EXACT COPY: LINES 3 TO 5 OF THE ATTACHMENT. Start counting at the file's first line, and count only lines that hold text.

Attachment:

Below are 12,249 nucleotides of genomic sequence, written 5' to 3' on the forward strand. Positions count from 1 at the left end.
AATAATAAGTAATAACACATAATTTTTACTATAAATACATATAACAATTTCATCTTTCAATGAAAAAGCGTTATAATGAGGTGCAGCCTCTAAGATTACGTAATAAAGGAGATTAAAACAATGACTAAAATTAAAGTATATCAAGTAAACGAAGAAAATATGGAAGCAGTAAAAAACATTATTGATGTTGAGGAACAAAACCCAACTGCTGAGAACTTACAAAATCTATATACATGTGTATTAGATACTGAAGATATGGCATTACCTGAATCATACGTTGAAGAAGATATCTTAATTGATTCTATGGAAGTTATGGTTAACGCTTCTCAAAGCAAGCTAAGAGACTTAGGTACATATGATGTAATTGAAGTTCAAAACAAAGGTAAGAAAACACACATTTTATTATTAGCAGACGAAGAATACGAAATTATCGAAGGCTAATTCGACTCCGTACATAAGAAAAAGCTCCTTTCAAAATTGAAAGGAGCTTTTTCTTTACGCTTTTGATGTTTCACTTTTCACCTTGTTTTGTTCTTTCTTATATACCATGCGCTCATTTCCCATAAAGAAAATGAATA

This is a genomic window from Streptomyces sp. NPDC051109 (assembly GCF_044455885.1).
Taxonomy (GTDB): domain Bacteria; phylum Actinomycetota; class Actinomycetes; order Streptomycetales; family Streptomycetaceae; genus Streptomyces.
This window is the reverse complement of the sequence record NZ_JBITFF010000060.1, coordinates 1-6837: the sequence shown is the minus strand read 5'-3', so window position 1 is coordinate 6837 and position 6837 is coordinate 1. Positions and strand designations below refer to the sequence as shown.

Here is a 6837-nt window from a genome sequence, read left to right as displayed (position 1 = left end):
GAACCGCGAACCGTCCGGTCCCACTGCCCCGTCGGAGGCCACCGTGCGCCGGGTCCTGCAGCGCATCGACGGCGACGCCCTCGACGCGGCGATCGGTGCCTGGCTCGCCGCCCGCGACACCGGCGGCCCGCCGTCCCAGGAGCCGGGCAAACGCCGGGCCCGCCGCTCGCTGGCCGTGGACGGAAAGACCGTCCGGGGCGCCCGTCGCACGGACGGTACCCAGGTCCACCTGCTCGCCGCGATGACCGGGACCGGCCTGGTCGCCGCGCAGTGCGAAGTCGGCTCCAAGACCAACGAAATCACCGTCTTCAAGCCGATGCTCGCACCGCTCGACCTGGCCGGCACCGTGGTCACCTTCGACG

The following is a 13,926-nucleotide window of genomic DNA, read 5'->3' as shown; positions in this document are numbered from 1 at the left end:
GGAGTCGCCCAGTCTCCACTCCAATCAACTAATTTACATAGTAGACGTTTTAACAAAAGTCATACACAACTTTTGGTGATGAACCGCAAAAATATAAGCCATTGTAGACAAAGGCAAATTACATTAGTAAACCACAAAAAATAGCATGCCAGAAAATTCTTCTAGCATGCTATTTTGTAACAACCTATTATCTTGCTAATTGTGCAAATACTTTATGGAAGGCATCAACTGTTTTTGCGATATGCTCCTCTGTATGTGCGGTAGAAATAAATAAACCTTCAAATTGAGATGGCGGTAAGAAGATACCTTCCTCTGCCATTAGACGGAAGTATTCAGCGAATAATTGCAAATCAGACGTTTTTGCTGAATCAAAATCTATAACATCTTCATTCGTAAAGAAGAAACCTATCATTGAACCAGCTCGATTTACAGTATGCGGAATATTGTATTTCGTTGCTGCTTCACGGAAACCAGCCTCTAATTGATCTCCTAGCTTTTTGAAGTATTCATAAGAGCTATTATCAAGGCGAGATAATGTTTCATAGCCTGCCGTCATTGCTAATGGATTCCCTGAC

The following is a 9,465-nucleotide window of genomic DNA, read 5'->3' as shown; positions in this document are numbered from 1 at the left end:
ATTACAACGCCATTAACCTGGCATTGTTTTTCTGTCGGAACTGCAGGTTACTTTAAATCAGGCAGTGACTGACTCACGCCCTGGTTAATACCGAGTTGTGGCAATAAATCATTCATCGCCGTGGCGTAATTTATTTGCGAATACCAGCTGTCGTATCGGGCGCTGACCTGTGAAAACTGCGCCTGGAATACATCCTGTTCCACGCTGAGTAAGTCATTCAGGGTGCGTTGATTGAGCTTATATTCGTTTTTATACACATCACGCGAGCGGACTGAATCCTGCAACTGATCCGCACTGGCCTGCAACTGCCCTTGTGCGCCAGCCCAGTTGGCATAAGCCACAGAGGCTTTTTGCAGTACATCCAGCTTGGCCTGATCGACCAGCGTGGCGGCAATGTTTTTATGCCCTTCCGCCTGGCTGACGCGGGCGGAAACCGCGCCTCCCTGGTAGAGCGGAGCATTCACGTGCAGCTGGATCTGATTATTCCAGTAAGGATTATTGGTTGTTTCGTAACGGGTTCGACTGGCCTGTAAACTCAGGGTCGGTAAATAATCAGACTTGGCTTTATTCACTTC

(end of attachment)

This is a genomic window from Streptomyces sp. NPDC051109 (assembly GCF_044455885.1).
Taxonomy (GTDB): domain Bacteria; phylum Actinomycetota; class Actinomycetes; order Streptomycetales; family Streptomycetaceae; genus Streptomyces.
This window is the reverse complement of the sequence record NZ_JBITFF010000060.1, coordinates 1-6837: the sequence shown is the minus strand read 5'-3', so window position 1 is coordinate 6837 and position 6837 is coordinate 1. Positions and strand designations below refer to the sequence as shown.